Moody's: Outlook is negative for nonprofit hospital sector

Moody's Investors Service has issued a negative outlook on the nonprofit healthcare and hospital sector. The outlook reflects Moody's expectation that operating cash flow in this sector will decline by 2 to 4 percent over the next 12 to 18 months.

The outlook revision comes amid uncertainty regarding federal healthcare policy for nonprofit hospitals and after the sector experienced a larger-than-expected drop in cash flow this year.

"The cash flow spike from insurance expansion under the Affordable Care Act in 2014 and 2015 has largely worn off, but cash flow has not stabilized as expected because of a low revenue and high expense growth environment," Eva Bogaty, a Moody's vice president, said.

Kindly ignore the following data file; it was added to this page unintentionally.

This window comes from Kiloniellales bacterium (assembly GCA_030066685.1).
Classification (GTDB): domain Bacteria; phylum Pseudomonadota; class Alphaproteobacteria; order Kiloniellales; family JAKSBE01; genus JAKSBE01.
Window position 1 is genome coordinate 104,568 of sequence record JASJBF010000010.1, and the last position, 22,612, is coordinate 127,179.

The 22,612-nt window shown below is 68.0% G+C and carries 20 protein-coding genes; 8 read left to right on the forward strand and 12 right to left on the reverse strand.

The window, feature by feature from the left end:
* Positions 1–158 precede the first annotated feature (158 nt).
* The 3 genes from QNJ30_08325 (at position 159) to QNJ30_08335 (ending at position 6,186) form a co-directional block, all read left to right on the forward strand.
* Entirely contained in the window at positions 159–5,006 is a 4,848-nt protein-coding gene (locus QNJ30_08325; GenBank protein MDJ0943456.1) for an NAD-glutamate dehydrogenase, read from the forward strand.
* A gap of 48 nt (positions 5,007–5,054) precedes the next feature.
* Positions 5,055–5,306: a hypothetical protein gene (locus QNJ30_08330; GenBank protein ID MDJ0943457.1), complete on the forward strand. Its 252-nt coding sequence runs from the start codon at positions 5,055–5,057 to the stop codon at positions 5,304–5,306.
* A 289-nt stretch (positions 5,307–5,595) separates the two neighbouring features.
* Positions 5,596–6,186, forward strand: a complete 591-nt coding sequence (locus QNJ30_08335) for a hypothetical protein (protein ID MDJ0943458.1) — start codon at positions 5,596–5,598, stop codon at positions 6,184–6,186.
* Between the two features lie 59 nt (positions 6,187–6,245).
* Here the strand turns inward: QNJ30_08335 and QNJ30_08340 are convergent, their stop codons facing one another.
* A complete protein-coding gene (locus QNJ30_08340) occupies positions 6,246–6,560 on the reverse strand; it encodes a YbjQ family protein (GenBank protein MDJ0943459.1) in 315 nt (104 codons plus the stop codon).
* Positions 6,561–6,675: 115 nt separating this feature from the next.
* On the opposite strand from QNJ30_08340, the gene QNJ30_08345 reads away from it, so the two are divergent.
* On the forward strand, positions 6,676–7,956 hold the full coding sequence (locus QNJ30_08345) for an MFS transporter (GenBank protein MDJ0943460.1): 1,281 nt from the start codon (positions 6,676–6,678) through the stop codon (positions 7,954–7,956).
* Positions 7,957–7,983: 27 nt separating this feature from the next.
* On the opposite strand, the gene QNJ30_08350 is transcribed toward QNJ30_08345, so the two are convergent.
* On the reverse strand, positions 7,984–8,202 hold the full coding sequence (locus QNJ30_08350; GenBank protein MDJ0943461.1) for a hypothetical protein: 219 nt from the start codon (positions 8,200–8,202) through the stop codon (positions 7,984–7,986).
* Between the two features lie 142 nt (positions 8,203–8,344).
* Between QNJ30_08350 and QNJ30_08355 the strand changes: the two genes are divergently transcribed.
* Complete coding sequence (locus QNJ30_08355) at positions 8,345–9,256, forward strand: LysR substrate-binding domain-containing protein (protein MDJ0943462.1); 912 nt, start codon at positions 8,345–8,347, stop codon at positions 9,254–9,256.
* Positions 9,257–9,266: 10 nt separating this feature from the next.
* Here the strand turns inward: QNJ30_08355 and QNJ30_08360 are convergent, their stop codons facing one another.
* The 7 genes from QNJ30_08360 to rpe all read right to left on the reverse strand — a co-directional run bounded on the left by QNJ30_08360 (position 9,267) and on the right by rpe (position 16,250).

The negative outlook also incorporates Moody's expectation that hospital bad debt will continue to rise.

"While the ACA's arrival heralded a drop in 'bad debt,' or unpaid hospital bills, from 2014-16, bad debt rebounded in 2017 and will continue to grow at a rate of 6 percent to 7 percent in 2018," said Ms. Bogaty. "Rising copays and use of high deductible plans will increase bad debt for both expansion and non-expansion states."

This marks the first time in several years Moody's has issued a negative outlook on the nonprofit healthcare and hospital sector. The debt rating agency has maintained a stable outlook on the sector since August 2015.

More articles on healthcare finance:

Trinity Health's operating income nearly doubles in most recent quarter
Healthcare bankruptcies more than triple in 2017
North Philadelphia Health System CEO to resign as part of cost-cutting plan

© Copyright ASC COMMUNICATIONS 2017. Interested in LINKING to or REPRINTING this content? View our policies by clicking here.

 

Top 40 Articles from the Past 6 Months